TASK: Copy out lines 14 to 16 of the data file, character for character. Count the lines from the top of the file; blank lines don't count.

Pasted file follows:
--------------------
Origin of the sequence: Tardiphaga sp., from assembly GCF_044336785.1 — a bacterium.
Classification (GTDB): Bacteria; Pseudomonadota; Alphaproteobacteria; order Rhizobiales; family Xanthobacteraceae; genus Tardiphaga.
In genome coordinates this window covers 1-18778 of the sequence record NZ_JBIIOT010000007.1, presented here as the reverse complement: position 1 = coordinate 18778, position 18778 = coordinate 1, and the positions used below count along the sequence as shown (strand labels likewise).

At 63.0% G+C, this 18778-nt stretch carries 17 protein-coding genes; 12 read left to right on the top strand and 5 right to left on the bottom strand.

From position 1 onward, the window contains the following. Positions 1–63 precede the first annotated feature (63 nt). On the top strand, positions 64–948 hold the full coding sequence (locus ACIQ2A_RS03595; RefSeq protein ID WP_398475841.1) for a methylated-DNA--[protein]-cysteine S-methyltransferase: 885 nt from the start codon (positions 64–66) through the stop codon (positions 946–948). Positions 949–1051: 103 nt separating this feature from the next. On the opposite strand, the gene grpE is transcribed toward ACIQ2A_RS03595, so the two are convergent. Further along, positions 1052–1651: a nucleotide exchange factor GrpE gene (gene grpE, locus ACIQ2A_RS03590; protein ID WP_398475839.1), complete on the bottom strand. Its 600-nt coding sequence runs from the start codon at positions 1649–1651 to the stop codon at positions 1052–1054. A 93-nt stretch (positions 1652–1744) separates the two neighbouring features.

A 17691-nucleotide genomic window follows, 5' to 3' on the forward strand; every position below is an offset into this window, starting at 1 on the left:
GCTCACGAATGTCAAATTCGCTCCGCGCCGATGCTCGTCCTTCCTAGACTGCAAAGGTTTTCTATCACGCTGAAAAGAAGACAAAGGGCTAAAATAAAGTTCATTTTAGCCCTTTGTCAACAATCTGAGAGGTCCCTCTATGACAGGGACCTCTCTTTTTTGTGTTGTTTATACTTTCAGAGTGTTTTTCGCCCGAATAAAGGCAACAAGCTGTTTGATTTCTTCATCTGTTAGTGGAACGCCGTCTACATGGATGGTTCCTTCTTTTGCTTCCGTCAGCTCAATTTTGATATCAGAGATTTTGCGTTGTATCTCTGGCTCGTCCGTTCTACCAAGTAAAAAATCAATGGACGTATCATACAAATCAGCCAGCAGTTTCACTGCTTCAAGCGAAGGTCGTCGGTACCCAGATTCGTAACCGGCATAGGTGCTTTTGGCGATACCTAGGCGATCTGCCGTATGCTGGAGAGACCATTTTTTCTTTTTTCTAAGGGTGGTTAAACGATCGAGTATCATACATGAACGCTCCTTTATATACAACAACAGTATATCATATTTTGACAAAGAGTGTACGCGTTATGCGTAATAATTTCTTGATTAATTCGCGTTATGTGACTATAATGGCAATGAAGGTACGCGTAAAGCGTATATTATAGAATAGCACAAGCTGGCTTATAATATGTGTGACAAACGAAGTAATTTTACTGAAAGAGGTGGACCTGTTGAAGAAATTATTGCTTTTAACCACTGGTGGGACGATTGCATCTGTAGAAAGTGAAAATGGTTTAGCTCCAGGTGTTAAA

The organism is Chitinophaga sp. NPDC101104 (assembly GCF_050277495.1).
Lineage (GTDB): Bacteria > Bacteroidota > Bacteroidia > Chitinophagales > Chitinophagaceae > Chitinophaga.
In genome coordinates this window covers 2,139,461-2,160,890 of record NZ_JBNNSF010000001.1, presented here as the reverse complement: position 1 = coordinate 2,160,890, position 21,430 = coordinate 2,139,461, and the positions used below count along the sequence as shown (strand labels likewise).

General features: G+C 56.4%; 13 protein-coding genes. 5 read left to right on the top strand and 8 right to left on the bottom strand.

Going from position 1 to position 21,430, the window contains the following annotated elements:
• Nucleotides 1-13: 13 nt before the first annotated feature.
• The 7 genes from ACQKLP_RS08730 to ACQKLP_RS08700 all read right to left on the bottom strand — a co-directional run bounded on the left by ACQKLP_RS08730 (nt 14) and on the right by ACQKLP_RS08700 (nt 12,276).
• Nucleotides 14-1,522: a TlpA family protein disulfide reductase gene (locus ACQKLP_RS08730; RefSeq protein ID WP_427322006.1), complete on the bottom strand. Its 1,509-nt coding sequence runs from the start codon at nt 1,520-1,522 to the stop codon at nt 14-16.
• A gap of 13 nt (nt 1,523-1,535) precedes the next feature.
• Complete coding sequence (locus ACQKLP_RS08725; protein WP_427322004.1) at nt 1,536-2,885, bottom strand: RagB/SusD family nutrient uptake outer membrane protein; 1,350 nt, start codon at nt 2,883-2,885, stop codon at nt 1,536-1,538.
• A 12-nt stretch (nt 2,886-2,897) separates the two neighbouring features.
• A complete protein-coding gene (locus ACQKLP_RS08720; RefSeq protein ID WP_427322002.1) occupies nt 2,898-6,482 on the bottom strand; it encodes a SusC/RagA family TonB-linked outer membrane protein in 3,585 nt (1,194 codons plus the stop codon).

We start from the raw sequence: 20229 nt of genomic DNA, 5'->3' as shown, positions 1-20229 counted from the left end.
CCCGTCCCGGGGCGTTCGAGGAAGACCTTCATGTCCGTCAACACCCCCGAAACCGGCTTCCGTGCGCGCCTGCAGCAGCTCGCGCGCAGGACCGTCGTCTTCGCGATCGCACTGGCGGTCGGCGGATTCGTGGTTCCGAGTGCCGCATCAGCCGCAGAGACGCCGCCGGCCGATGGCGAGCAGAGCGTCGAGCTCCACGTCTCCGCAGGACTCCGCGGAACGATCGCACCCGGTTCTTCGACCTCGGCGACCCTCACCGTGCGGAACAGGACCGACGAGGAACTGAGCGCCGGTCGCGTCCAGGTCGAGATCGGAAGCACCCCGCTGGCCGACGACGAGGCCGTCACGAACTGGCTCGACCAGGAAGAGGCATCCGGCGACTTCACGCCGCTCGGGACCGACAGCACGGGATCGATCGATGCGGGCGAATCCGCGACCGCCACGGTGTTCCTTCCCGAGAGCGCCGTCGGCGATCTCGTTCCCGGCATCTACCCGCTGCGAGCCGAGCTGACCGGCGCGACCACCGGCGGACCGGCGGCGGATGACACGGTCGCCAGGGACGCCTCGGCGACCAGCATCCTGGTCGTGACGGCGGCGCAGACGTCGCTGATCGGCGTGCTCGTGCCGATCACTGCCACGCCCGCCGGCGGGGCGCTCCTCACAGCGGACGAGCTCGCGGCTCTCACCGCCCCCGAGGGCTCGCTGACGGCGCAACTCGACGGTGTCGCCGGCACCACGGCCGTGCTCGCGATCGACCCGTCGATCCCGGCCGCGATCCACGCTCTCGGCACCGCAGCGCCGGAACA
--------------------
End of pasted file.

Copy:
• The 7 genes from ACQKLP_RS08730 to ACQKLP_RS08700 all read right to left on the bottom strand — a co-directional run bounded on the left by ACQKLP_RS08730 (nt 14) and on the right by ACQKLP_RS08700 (nt 12,276).
• Nucleotides 14-1,522: a TlpA family protein disulfide reductase gene (locus ACQKLP_RS08730; RefSeq protein ID WP_427322006.1), complete on the bottom strand. Its 1,509-nt coding sequence runs from the start codon at nt 1,520-1,522 to the stop codon at nt 14-16.
• A gap of 13 nt (nt 1,523-1,535) precedes the next feature.